By Patrick Francis
I started writing this report on 16 May 2022 with a sense of optimism, after 36 years of natural capital restoration on Moffitts Farm we had achieved some significant wildlife species returns, the latest being wombats. By 19 May 2022 that sense of achievement was dashed with a wombat the victim of road kill on Moffats lane adjacent to our riparian zone where the “new” wombat(s) was living. And the cause excessive vehicle speed on a minor rural gravel road that has a legal maximum speed limit of 100km per hour, the same legal speed as on the Melbourne to Romsey highway.
The constant roadkill events surrounding Moffitts Farm and lack of interest at the state and local government levels to address the major cause, vehicles travelling too fast on roads used by wildlife, makes one question the ethics of restoring natural capital on private land close to towns. Is it reasonable to develop habitat for wildlife in areas where there is high potential for them to killed on local roads?
For 36 years our family and a small number of other nearby landowners have revegetated their farms to provide habitat for native animals, protection for livestock, and improve the overall visual amenity of a grazing landscape that in the mid 1980’s was best described as an environmental wasteland. A co-benefit of the revegetation has been atmospheric CO2 sequestration to combat climate change.
Figure: It’s taken 36 years of investment in natural capital restoration on Moffitts Farm to finally have wombats and other locally extinct wildlife return. But with no support from Macedon Ranges Shire to reduce the legal maximum speed limit on Moffats lane and other nearby minor rural roads, the effort and respect for nature it embraces is in vain. Photo: Patrick Francis 19 May 2022.
But as I took the photos of the bloodied wombat’s body lying beside the road, the question re-emerges in my mind, who cares? Certainly the landholders care, they put an effort into make a difference on their farms, to nurture and support nature over the last 36 years. Do local and state governments and individuals care about wildlife and the impact excessive speed on minor rural roads has on road kills? I suspect they do but there is a missing ingredient without which wildlife road kills will continue unabated.
The missing ingredient for achieving a reduction of wildlife road kills is empathy. Without empathy caring means nothing more than a verbal sentiment. With empathy caring involves action to rectify the situation and minimise if not eliminate wildlife road kills.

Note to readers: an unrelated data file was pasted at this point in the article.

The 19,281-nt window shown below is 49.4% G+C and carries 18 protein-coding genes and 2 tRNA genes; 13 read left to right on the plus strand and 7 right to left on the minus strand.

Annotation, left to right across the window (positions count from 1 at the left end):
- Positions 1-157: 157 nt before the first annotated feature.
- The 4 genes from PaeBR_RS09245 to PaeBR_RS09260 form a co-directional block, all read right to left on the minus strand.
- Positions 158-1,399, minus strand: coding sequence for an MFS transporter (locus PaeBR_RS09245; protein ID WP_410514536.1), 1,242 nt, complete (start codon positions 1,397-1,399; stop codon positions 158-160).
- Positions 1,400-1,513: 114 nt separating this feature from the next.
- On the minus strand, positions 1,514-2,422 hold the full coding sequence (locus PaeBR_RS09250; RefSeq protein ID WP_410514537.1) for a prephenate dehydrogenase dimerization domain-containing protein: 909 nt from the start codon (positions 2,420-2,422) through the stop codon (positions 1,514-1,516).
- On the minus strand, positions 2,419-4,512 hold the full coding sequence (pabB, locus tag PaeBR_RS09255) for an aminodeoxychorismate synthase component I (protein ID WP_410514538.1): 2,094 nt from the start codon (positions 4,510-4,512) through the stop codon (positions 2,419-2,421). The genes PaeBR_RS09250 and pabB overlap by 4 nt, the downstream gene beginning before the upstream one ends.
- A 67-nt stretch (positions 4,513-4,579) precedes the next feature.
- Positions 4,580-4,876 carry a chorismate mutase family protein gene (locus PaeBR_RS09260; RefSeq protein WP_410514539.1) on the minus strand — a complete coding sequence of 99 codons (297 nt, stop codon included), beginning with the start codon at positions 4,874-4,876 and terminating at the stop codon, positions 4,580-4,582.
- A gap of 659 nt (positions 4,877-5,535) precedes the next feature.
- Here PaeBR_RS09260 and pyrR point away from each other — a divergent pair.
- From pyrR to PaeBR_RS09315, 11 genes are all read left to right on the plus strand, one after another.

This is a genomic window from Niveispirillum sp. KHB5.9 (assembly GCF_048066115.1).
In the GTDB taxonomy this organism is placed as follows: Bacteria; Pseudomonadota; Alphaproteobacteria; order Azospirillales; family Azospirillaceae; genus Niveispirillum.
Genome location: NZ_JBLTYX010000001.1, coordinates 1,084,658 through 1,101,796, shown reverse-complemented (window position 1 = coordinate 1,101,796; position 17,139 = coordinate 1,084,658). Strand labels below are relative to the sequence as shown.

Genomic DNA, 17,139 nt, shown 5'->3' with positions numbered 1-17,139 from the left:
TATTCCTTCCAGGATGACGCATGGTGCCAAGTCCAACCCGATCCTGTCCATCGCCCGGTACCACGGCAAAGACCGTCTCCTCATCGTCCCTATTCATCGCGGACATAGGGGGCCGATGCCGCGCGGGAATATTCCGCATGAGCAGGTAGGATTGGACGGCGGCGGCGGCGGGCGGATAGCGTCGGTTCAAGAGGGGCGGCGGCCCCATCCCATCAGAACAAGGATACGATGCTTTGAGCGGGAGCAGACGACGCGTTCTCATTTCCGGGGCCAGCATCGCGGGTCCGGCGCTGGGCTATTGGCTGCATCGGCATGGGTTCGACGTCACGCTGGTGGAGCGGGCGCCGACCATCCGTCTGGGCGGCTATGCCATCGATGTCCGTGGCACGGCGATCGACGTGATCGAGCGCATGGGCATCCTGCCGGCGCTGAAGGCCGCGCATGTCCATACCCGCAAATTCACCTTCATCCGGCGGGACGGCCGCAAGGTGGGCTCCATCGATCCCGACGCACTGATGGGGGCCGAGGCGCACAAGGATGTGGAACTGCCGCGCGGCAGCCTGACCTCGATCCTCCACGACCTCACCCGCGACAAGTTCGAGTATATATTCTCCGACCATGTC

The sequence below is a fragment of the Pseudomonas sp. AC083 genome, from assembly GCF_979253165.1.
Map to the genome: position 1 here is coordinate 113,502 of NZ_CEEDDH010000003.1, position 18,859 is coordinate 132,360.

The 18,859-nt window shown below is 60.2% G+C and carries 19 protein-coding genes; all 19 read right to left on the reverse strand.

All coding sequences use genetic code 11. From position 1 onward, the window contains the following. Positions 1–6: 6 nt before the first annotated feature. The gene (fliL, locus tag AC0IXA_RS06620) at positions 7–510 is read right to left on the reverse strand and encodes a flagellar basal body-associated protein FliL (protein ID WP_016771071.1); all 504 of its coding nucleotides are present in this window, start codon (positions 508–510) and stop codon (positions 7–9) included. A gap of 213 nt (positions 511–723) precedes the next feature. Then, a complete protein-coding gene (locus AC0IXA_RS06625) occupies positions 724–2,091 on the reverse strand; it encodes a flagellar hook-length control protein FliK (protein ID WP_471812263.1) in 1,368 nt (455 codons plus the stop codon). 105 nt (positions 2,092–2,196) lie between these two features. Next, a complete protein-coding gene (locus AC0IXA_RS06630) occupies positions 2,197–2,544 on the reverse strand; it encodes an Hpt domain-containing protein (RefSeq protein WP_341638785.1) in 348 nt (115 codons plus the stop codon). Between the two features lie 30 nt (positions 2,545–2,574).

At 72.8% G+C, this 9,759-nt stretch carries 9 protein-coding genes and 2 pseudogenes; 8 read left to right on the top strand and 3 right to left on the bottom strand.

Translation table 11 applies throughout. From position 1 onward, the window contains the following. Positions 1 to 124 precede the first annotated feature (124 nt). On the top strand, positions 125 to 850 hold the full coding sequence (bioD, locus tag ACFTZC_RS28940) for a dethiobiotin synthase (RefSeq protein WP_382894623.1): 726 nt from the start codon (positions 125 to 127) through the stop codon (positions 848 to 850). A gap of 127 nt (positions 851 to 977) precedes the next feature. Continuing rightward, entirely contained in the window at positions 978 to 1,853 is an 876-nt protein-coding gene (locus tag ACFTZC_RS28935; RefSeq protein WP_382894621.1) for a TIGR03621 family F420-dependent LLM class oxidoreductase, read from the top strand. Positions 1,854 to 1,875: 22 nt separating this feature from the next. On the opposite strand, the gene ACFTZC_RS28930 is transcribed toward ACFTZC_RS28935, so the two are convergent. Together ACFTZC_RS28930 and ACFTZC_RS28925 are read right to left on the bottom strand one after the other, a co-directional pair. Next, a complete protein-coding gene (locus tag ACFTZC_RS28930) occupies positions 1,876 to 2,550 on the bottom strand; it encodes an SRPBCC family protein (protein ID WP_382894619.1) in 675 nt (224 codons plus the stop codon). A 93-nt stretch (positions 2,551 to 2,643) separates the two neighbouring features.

Figure: Dash cam images of a wombat crossing Moffats lane on 4 June approximately 30 m from the spot one was killed on 19 May. Fortunately the driver was travelling at 50km per hour and could stop before colliding with the wombat. The time elapsed between seeing the wombat emerge from the east side verge to being virtually under the vehicle was 1 second. If the driver was travelling any faster this wombat would be another road kill. The legal speed limit on the lane is 100km per hour. The road sign at the top of each image illuminated by the vehicle headlights states “wildlife crossing”.
The distinction between caring and empathy is particularly important when it comes to animals because they cannot make the case for their well-being, safety and protection. Humans with empathy for animals do that for them. The wombat roadkill is a perfect example of why caring for wildlife without empathy maintains the road kills status quo and why they will increase as local population growth increases.
The reason why wildlife road kills continue unabated in Macedon Ranges Shire despite constant platitudes around educating drivers about wildlife on roads and the erection of hundreds of warning signs that wildlife are nearby, is simple to explain. None of the Shire’s departments take responsibility for wildlife on minor rural roads. The engineer staff responsible for road maintenance and vehicle speed limits say it not their job to consider wildlife road kills. The environmental staff responsible for road verge and other public land biodiversity say it’s not their job to protect wildlife on roads. Co-operation between these professional groups within the same organisation to change the situation seems to be impossible despite the fact that both know road kills are continuing unabated.
Figure: How two so totally different roads can have the same maximum legal speed limits highlights the lack of empathy for wildlife and inability to co-operate across local and state government departments. Photos: Patrick Francis
So wildlife like the dead wombat on Moffats lane is the victim of bureaucratic silo thinking. Instead of the two departments of Council professionals co-operating to come up with a solution that involves empathy for wildlife they both ignore the cause of the death, vehicle speed, and declare “not my job”.
The silo thinking in local government most likely stems from state government departments who fail wildlife with the “not my job” approach. This is clearly exemplified by the Department of Transport’s who staff base vehicle speed limit decisions on Victorian roads on “Traffic Engineering Manual Volume 3 – Additional Network Standards & Guidelines Speed Zoning Guidelines Edition 1, June 2017”. The words wildlife and road kills do not exist in Manual.
Similarly, the Department of Environment, Land, Water and Planning’s blue print for native wildlife protection is the “Living with Wildlife Action Plan”. The words road kills or vehicle speed do not exist in the document which the Minister describes as the government’s “…commitment to protecting and conserving the state’s native wildlife…”.